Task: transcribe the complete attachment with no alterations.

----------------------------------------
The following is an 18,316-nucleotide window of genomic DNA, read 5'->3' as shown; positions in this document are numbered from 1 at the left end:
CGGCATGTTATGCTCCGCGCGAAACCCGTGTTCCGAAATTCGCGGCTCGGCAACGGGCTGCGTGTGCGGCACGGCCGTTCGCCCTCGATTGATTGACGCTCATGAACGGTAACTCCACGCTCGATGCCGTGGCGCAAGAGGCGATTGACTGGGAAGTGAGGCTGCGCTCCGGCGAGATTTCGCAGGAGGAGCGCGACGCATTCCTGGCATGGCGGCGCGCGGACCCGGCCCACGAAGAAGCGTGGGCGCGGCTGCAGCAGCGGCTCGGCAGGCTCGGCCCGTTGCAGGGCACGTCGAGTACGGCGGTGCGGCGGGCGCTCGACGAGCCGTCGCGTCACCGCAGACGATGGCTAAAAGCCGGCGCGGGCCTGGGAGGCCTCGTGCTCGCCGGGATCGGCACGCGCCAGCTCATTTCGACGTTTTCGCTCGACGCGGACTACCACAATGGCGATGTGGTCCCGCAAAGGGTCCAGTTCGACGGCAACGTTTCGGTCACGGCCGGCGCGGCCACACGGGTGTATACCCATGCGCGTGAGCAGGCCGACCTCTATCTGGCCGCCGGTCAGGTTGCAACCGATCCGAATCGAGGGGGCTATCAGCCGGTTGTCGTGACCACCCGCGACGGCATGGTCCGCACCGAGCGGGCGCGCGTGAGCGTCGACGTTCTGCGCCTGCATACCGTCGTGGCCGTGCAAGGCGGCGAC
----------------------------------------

The following is an 18,316-nucleotide window of genomic DNA, read 5'->3' as shown; positions in this document are numbered from 1 at the left end:
CGGCATGTTATGCTCCGCGCGAAACCCGTGTTCCGAAATTCGCGGCTCGGCAACGGGCTGCGTGTGCGGCACGGCCGTTCGCCCTCGATTGATTGACGCTCATGAACGGTAACTCCACGCTCGATGCCGTGGCGCAAGAGGCGATTGACTGGGAAGTGAGGCTGCGCTCCGGCGAGATTTCGCAGGAGGAGCGCGACGCATTCCTGGCATGGCGGCGCGCGGACCCGGCCCACGAAGAAGCGTGGGCGCGGCTGCAGCAGCGGCTCGGCAGGCTCGGCCCGTTGCAGGGCACGTCGAGTACGGCGGTGCGGCGGGCGCTCGACGAGCCGTCGCGTCACCGCAGACGATGGCTAAAAGCCGGCGCGGGCCTGGGAGGCCTCGTGCTCGCCGGGATCGGCACGCGCCAGCTCATTTCGACGTTTTCGCTCGACGCGGACTACCACAATGGCGATGTGGTCCCGCAAAGGGTCCAGTTCGACGGCAACGTTTCGGTCACGGCCGGCGCGGCCACACGGGTGTATACCCATGCGCGTGAGCAGGCCGACCTCTATCTGGCCGCCGGTCAGGTTGCAACCGATCCGAATCGAGGGGGCTATCAGCCGGTTGTCGTGACCACCCGCGACGGCATGGTCCGCACCGAGCGGGCGCGCGTGAGCGTCGACGTTCTGCGCCTGCATACCGTCGTGGCCGTGCAAGGCGGCGAC